Stingless bee honey discovery could create conservation-friendly business opportunities in Asia Pacific
Scientists from Australia and Malaysia have found a sugar with many reported health benefits present in the honey produced by five species of stingless bees. The finding could lead to increased interest from consumers.
In a discovery that could create conservation-friendly business opportunities in the Asia Pacific region, scientists from Australia and Malaysia have found a sugar with many reported health benefits present in honey produced by stingless bees.
The researchers tested honey from five stingless bee species—two Australian, two Malaysian and a Brazilian species—and found that up to 85 per cent of their sugar is a rare sugar called trehalulose.
Trehalulose has a low glycaemic index, which means it is good for diabetics. It is also acariogenic, which means it does not cause tooth decay, said associate professor Mary Fletcher, an organic chemist at the University of Queensland and one of the authors of the new study.
This is the first time that trehalulose has been found as a major component in any food. The sugar in stingless bee honey was previously thought to be maltose.
The study validates the wisdom of Indigenous people, who have long known that native stingless bee honey has special health properties, Fletcher said.
The finding is expected to make stingless bee honey more attractive to consumers and lead to increased industry production.
“Stingless bees are kept in small hive structures and propagated by beekeepers, so the collecting of stingless bee honey doesn’t negatively impact on native diversity of these species. In Australia it is already popular for individuals to keep stingless bee hives in their backyard as pets and for pollination,” Fletcher told Eco-Business.
Stingless bee or Meliponini honey sells for around A$200 (US$144) per kilogram (kg), which is costlier than average, and comparable with premium Manuka and Royal Jelly honey, she said.
Stingless bees are much smaller than honeybees and produce smaller quantities of honey. Their honey currently makes up a “very small” percentage of the honey sold worldwide, the bulk of which is from honeybees, said Fletcher.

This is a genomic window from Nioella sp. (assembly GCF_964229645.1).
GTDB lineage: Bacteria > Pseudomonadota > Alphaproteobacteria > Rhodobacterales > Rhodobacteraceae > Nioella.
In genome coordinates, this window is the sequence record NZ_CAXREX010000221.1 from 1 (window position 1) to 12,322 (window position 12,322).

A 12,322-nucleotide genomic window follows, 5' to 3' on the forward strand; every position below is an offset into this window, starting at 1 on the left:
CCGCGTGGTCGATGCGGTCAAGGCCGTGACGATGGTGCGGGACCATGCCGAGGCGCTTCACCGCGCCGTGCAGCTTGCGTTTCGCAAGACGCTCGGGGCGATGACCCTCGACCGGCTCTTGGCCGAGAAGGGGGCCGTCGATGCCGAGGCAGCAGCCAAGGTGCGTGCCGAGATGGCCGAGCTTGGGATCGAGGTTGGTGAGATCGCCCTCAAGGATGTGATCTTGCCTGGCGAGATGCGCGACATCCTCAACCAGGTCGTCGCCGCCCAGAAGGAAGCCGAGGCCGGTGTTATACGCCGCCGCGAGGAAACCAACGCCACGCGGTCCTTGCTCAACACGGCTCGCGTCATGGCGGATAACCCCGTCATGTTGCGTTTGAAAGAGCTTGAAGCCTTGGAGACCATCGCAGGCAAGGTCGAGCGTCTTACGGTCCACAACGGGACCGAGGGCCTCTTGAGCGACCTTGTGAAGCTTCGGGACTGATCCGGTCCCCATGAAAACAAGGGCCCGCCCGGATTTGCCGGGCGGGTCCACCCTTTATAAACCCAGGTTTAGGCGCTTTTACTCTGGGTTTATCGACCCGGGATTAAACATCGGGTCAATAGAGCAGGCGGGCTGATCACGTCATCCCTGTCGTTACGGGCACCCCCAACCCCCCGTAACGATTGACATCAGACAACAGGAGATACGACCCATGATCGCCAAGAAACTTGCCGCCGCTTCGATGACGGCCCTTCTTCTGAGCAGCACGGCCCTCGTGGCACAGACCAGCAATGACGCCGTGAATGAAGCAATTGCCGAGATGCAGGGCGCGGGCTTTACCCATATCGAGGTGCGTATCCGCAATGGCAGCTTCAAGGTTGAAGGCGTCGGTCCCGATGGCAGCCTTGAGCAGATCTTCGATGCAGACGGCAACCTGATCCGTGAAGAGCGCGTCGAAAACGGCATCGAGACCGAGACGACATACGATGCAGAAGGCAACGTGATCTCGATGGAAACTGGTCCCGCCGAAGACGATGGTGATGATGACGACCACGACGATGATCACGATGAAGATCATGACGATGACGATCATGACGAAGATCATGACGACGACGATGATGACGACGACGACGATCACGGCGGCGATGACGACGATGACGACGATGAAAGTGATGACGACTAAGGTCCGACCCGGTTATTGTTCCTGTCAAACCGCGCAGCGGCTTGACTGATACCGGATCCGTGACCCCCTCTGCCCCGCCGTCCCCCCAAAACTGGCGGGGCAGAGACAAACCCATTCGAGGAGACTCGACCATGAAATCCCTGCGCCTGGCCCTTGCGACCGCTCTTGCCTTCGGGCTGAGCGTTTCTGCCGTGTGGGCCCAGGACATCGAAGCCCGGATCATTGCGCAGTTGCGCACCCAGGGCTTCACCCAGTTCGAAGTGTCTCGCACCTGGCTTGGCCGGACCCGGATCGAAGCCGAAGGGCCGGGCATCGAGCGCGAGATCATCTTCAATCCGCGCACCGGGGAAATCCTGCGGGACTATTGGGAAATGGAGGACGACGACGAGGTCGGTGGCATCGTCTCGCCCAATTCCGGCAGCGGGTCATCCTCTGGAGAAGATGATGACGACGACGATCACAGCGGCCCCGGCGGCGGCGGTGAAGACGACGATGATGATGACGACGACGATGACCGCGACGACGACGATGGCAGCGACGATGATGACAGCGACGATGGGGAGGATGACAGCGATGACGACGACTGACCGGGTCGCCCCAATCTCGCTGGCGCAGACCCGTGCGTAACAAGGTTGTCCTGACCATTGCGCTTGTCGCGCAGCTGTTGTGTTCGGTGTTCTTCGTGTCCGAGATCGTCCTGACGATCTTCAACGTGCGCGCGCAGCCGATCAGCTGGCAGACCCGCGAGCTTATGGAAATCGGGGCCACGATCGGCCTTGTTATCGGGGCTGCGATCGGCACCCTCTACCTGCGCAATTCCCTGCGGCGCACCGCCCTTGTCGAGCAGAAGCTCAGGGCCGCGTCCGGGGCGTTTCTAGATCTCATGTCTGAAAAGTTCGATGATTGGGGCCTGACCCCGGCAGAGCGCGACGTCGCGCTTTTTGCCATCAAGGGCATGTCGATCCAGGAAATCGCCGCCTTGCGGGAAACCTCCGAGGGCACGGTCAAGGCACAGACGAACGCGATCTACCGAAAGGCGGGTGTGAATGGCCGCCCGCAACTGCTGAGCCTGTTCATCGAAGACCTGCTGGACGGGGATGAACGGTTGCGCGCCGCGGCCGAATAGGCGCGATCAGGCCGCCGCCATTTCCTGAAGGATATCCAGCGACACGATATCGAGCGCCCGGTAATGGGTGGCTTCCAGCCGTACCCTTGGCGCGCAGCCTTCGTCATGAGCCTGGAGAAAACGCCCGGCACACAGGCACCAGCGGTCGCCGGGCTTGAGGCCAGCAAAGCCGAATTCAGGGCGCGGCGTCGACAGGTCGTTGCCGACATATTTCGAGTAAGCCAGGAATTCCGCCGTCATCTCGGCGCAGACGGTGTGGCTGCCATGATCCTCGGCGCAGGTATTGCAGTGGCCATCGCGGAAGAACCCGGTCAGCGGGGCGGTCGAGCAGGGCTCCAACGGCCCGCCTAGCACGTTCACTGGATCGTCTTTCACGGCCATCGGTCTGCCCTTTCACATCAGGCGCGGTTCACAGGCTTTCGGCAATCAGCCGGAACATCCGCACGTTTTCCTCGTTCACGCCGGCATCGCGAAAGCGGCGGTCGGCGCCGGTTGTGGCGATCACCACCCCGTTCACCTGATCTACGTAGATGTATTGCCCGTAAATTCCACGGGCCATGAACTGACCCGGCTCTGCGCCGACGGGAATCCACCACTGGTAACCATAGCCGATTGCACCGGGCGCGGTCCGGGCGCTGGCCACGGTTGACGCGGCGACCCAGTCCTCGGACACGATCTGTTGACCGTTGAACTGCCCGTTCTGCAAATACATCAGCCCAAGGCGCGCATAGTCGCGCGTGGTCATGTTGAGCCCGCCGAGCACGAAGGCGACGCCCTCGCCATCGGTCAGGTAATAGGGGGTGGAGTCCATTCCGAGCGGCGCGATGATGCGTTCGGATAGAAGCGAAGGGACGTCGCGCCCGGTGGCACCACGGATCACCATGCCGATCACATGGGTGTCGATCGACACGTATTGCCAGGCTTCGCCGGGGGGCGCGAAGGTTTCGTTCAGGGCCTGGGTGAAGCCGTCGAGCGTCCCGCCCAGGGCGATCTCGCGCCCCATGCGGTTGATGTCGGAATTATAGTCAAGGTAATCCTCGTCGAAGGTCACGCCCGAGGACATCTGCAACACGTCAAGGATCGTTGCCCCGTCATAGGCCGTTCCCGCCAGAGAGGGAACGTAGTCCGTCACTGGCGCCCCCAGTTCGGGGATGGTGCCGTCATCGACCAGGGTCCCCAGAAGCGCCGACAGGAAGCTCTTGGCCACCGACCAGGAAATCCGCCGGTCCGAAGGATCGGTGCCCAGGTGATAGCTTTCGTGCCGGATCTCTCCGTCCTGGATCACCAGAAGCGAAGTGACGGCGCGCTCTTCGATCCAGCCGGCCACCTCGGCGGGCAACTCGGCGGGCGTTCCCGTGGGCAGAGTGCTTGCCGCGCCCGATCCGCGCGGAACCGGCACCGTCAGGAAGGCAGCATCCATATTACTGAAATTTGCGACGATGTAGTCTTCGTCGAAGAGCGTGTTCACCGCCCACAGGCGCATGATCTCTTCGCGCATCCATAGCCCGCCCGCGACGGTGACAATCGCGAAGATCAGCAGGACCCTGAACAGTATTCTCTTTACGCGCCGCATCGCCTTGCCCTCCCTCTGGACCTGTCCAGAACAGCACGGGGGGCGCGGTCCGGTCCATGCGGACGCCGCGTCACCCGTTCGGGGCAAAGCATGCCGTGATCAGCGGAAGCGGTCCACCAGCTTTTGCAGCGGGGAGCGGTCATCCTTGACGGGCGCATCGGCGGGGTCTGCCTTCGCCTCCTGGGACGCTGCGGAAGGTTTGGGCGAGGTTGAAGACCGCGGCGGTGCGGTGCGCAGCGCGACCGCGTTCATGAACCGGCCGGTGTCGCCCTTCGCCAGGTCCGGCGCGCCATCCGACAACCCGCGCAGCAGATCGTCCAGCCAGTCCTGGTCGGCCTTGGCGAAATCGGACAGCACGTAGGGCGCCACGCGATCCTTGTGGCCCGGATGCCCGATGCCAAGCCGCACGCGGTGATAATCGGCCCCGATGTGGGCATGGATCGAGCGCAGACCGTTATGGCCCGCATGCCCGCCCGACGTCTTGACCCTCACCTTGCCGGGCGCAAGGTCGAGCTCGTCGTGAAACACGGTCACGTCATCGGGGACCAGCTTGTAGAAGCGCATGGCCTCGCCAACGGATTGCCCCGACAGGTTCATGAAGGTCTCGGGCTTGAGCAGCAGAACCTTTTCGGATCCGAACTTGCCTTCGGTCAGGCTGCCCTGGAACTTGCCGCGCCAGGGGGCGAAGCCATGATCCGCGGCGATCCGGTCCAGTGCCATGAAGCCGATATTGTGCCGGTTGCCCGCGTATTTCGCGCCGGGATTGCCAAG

A way to eradicate poverty
Pollinators are vital to food production, but are on the decline in many parts of the world due to the use of pesticides, pathogens as well as pests.
Even before the study was published, Malaysia had been eyeing the growth of stingless beekeeping due to its potential as a stable and sustainable source of income for its people. Stingless bee honey is called kelulut in Malaysia and is farmed by an estimated 750 to 1,000 people in the Southeast Asian country.
In a 2018 study, Malaysian researchers estimated that stingless beekeeping could potentially generate income of RM5,000 (US$1,193) or more per month for farmers, and help eradicate urban and rural poverty.
“Beekeeping plays a major role in socio-economic development and environmental conservation in Malaysia,” stated the researchers, Dr Mohd Mansor Ismail of Universiti Putra Malaysia and associate professor Wan Iryani Wan Ismail of Universiti Malaysia Terengganu.
“It is an important income-generating activity with high potential for improving incomes especially in the fruits and pineapple plantations and to rural farmers’ bordering tropical forest reserves.”
Dr Mohd Mansor, who is now an industry representative, said beekeeping is promoted in Malaysia as an additional income source for rubber and palm oil smallholders that can keep them out of poverty when prices of the commodities are low. He was not involved in the University of Queensland study.
Stingless bee honey can cost up to RM800 per kg after processing, said Dr Mohd Mansor, who is involved in beekeeping at Mersing Bee Farm in Johor in Malaysia. Unprocessed stingless bee honey is selling for about RM350 per kg, higher than honey from the Apis mellifera honeybee, which is selling at RM200 per kg.
Optimising trehalulose content
Challenges that beekeepers face include competition from fake honey, which is honey adulterated with cheaper substances such as corn syrup, he said.
Stingless beekeepers also experience huge deviation in yield, with some producing up to 1.2 kg per hive per month, while others produce as little as 300 grams per hive per month. This is a challenge that requires more research and better hive management to overcome, he said.
There are over 500 species of stingless bees in the world’s tropical regions including Africa, Asia, Australia, Melanesia and the Americas, said Fletcher.
As the study covered only five species, more research is needed to determine if other stingless bee species also produce trehalulose, she said. The stingless bee species examined were the Tetragonula carbonaria and Tetragonula hockingsi species in Australia, Geniotrigona thoracica and Heterotrigona itama in Malaysia and from Tetragonisca angustula in Brazil.
And while trehalulose has been reported to have antidiabetic properties, which seem to be related to similar claims about stingless bee honey, human trials are needed to validate these antidiabetic claims, she said.
Going forward, Fletcher plans to investigate the conditions that affect the percentage of trehalulose present in the honey. In the study, it ranged from 30 to 85 per cent of the sugar present.
In a new year-long project that began last month, Fletcher and her colleagues will seek to optimise or standardise the trehalulose content of Australian stingless bee honey. The work is funded by AgriFutures Australia—an organisation largely funded by the Australian government—and supported by the Australian Native Bee Association.